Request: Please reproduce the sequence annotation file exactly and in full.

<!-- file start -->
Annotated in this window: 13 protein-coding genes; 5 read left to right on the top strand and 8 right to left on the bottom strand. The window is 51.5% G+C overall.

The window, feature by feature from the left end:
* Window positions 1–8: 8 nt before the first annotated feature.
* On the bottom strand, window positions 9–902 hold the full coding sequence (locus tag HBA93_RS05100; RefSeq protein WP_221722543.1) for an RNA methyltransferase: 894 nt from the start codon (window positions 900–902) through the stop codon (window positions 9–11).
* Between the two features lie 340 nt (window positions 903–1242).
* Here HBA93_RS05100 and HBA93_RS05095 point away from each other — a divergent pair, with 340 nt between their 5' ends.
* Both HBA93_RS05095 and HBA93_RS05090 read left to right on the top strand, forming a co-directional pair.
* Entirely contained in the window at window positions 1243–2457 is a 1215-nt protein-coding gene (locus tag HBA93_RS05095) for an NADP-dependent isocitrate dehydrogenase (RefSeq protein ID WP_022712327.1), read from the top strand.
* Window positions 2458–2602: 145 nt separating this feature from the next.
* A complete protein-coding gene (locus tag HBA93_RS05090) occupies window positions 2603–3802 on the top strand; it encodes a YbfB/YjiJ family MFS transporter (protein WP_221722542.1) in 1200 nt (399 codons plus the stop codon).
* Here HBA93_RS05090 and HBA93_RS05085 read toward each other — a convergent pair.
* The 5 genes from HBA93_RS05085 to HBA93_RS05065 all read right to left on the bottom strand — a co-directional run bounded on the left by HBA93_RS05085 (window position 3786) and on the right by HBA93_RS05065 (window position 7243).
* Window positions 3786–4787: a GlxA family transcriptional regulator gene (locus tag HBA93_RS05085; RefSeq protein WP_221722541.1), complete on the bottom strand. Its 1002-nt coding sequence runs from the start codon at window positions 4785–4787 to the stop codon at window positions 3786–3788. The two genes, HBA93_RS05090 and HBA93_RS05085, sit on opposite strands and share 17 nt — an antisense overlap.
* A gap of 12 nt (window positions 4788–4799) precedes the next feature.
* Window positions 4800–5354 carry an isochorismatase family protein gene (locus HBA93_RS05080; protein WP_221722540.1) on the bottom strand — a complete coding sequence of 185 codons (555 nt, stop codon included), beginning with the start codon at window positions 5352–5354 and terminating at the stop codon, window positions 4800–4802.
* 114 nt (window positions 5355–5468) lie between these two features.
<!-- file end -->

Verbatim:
Annotated in this window: 13 protein-coding genes; 5 read left to right on the top strand and 8 right to left on the bottom strand. The window is 51.5% G+C overall.

The window, feature by feature from the left end:
* Window positions 1–8: 8 nt before the first annotated feature.
* On the bottom strand, window positions 9–902 hold the full coding sequence (locus tag HBA93_RS05100; RefSeq protein WP_221722543.1) for an RNA methyltransferase: 894 nt from the start codon (window positions 900–902) through the stop codon (window positions 9–11).
* Between the two features lie 340 nt (window positions 903–1242).
* Here HBA93_RS05100 and HBA93_RS05095 point away from each other — a divergent pair, with 340 nt between their 5' ends.
* Both HBA93_RS05095 and HBA93_RS05090 read left to right on the top strand, forming a co-directional pair.
* Entirely contained in the window at window positions 1243–2457 is a 1215-nt protein-coding gene (locus tag HBA93_RS05095) for an NADP-dependent isocitrate dehydrogenase (RefSeq protein ID WP_022712327.1), read from the top strand.
* Window positions 2458–2602: 145 nt separating this feature from the next.
* A complete protein-coding gene (locus tag HBA93_RS05090) occupies window positions 2603–3802 on the top strand; it encodes a YbfB/YjiJ family MFS transporter (protein WP_221722542.1) in 1200 nt (399 codons plus the stop codon).
* Here HBA93_RS05090 and HBA93_RS05085 read toward each other — a convergent pair.
* The 5 genes from HBA93_RS05085 to HBA93_RS05065 all read right to left on the bottom strand — a co-directional run bounded on the left by HBA93_RS05085 (window position 3786) and on the right by HBA93_RS05065 (window position 7243).
* Window positions 3786–4787: a GlxA family transcriptional regulator gene (locus tag HBA93_RS05085; RefSeq protein WP_221722541.1), complete on the bottom strand. Its 1002-nt coding sequence runs from the start codon at window positions 4785–4787 to the stop codon at window positions 3786–3788. The two genes, HBA93_RS05090 and HBA93_RS05085, sit on opposite strands and share 17 nt — an antisense overlap.
* A gap of 12 nt (window positions 4788–4799) precedes the next feature.
* Window positions 4800–5354 carry an isochorismatase family protein gene (locus HBA93_RS05080; protein WP_221722540.1) on the bottom strand — a complete coding sequence of 185 codons (555 nt, stop codon included), beginning with the start codon at window positions 5352–5354 and terminating at the stop codon, window positions 4800–4802.
* 114 nt (window positions 5355–5468) lie between these two features.